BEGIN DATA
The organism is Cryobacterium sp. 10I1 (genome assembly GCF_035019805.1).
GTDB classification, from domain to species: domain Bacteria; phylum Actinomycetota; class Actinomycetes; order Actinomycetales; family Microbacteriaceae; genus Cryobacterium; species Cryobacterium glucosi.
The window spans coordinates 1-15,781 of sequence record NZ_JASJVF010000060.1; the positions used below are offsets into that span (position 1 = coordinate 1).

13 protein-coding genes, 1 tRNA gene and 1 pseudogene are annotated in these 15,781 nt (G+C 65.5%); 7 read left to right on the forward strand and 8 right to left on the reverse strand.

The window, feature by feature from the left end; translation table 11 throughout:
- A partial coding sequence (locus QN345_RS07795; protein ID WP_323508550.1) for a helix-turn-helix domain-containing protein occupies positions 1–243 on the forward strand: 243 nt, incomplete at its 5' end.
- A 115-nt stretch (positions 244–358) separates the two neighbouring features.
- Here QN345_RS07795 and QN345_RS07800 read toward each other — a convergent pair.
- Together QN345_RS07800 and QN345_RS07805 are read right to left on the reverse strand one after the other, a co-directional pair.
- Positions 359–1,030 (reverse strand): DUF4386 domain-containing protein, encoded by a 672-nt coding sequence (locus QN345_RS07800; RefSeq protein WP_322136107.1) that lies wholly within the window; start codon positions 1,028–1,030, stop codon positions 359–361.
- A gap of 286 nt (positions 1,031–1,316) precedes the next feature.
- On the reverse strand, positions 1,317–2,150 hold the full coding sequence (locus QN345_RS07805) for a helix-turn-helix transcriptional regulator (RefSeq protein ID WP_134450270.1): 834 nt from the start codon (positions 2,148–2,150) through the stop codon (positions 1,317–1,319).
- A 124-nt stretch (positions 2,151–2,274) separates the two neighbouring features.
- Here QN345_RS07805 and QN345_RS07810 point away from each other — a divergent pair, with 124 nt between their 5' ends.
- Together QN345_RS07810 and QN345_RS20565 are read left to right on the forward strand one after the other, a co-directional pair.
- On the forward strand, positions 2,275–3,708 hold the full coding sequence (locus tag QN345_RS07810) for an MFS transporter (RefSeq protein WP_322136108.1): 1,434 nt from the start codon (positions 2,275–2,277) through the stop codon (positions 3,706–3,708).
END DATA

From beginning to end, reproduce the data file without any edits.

The organism is Cryobacterium sp. 10I1 (genome assembly GCF_035019805.1).
GTDB classification, from domain to species: domain Bacteria; phylum Actinomycetota; class Actinomycetes; order Actinomycetales; family Microbacteriaceae; genus Cryobacterium; species Cryobacterium glucosi.
The window spans coordinates 1-15,781 of sequence record NZ_JASJVF010000060.1; the positions used below are offsets into that span (position 1 = coordinate 1).

13 protein-coding genes, 1 tRNA gene and 1 pseudogene are annotated in these 15,781 nt (G+C 65.5%); 7 read left to right on the forward strand and 8 right to left on the reverse strand.

The window, feature by feature from the left end; translation table 11 throughout:
- A partial coding sequence (locus QN345_RS07795; protein ID WP_323508550.1) for a helix-turn-helix domain-containing protein occupies positions 1–243 on the forward strand: 243 nt, incomplete at its 5' end.
- A 115-nt stretch (positions 244–358) separates the two neighbouring features.
- Here QN345_RS07795 and QN345_RS07800 read toward each other — a convergent pair.
- Together QN345_RS07800 and QN345_RS07805 are read right to left on the reverse strand one after the other, a co-directional pair.
- Positions 359–1,030 (reverse strand): DUF4386 domain-containing protein, encoded by a 672-nt coding sequence (locus QN345_RS07800; RefSeq protein WP_322136107.1) that lies wholly within the window; start codon positions 1,028–1,030, stop codon positions 359–361.
- A gap of 286 nt (positions 1,031–1,316) precedes the next feature.
- On the reverse strand, positions 1,317–2,150 hold the full coding sequence (locus QN345_RS07805) for a helix-turn-helix transcriptional regulator (RefSeq protein ID WP_134450270.1): 834 nt from the start codon (positions 2,148–2,150) through the stop codon (positions 1,317–1,319).
- A 124-nt stretch (positions 2,151–2,274) separates the two neighbouring features.
- Here QN345_RS07805 and QN345_RS07810 point away from each other — a divergent pair, with 124 nt between their 5' ends.
- Together QN345_RS07810 and QN345_RS20565 are read left to right on the forward strand one after the other, a co-directional pair.
- On the forward strand, positions 2,275–3,708 hold the full coding sequence (locus tag QN345_RS07810) for an MFS transporter (RefSeq protein WP_322136108.1): 1,434 nt from the start codon (positions 2,275–2,277) through the stop codon (positions 3,706–3,708).